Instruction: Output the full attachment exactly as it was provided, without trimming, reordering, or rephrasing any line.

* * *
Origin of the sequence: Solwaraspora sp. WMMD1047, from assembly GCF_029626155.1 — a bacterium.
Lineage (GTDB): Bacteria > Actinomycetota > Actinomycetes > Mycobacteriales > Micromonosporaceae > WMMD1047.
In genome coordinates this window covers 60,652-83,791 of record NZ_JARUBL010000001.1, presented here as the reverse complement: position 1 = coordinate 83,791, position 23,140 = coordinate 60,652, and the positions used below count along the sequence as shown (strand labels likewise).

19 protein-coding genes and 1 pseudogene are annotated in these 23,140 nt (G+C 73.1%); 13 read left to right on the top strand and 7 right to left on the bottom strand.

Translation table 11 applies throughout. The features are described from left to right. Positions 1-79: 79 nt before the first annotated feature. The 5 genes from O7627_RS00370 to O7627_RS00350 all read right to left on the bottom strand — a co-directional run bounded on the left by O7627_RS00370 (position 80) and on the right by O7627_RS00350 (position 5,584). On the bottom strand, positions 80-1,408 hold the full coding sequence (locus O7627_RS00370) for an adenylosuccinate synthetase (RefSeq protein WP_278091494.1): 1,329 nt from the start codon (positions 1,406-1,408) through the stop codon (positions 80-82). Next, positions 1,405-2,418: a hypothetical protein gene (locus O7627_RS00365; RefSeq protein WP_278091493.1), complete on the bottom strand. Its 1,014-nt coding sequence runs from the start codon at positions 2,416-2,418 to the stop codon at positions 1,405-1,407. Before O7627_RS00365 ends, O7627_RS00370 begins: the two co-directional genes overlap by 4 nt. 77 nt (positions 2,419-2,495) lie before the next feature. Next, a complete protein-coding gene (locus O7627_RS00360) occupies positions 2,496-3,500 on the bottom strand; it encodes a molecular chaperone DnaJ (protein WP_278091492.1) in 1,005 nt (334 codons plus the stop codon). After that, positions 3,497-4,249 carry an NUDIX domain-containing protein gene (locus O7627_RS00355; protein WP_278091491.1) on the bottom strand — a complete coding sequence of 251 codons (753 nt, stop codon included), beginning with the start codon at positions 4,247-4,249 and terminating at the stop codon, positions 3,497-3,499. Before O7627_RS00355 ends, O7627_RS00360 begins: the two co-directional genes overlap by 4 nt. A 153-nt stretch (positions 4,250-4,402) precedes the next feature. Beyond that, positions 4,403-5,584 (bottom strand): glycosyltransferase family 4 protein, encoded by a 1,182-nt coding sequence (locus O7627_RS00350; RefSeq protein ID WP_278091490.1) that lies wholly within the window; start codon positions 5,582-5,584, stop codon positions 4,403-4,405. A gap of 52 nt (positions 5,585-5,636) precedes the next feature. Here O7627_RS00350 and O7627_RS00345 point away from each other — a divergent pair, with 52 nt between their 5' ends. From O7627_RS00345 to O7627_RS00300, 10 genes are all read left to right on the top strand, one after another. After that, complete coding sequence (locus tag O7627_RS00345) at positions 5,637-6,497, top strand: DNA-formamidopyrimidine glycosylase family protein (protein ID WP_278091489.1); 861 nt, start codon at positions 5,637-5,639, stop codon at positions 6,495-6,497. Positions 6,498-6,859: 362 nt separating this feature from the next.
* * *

Origin of the sequence: Solwaraspora sp. WMMD1047, from assembly GCF_029626155.1 — a bacterium.
Lineage (GTDB): Bacteria > Actinomycetota > Actinomycetes > Mycobacteriales > Micromonosporaceae > WMMD1047.
In genome coordinates this window covers 60,652-83,791 of record NZ_JARUBL010000001.1, presented here as the reverse complement: position 1 = coordinate 83,791, position 23,140 = coordinate 60,652, and the positions used below count along the sequence as shown (strand labels likewise).

19 protein-coding genes and 1 pseudogene are annotated in these 23,140 nt (G+C 73.1%); 13 read left to right on the top strand and 7 right to left on the bottom strand.

Translation table 11 applies throughout. The features are described from left to right. Positions 1-79: 79 nt before the first annotated feature. The 5 genes from O7627_RS00370 to O7627_RS00350 all read right to left on the bottom strand — a co-directional run bounded on the left by O7627_RS00370 (position 80) and on the right by O7627_RS00350 (position 5,584). On the bottom strand, positions 80-1,408 hold the full coding sequence (locus O7627_RS00370) for an adenylosuccinate synthetase (RefSeq protein WP_278091494.1): 1,329 nt from the start codon (positions 1,406-1,408) through the stop codon (positions 80-82). Next, positions 1,405-2,418: a hypothetical protein gene (locus O7627_RS00365; RefSeq protein WP_278091493.1), complete on the bottom strand. Its 1,014-nt coding sequence runs from the start codon at positions 2,416-2,418 to the stop codon at positions 1,405-1,407. Before O7627_RS00365 ends, O7627_RS00370 begins: the two co-directional genes overlap by 4 nt. 77 nt (positions 2,419-2,495) lie before the next feature. Next, a complete protein-coding gene (locus O7627_RS00360) occupies positions 2,496-3,500 on the bottom strand; it encodes a molecular chaperone DnaJ (protein WP_278091492.1) in 1,005 nt (334 codons plus the stop codon). After that, positions 3,497-4,249 carry an NUDIX domain-containing protein gene (locus O7627_RS00355; protein WP_278091491.1) on the bottom strand — a complete coding sequence of 251 codons (753 nt, stop codon included), beginning with the start codon at positions 4,247-4,249 and terminating at the stop codon, positions 3,497-3,499. Before O7627_RS00355 ends, O7627_RS00360 begins: the two co-directional genes overlap by 4 nt. A 153-nt stretch (positions 4,250-4,402) precedes the next feature. Beyond that, positions 4,403-5,584 (bottom strand): glycosyltransferase family 4 protein, encoded by a 1,182-nt coding sequence (locus O7627_RS00350; RefSeq protein ID WP_278091490.1) that lies wholly within the window; start codon positions 5,582-5,584, stop codon positions 4,403-4,405. A gap of 52 nt (positions 5,585-5,636) precedes the next feature. Here O7627_RS00350 and O7627_RS00345 point away from each other — a divergent pair, with 52 nt between their 5' ends. From O7627_RS00345 to O7627_RS00300, 10 genes are all read left to right on the top strand, one after another. After that, complete coding sequence (locus tag O7627_RS00345) at positions 5,637-6,497, top strand: DNA-formamidopyrimidine glycosylase family protein (protein ID WP_278091489.1); 861 nt, start codon at positions 5,637-5,639, stop codon at positions 6,495-6,497. Positions 6,498-6,859: 362 nt separating this feature from the next.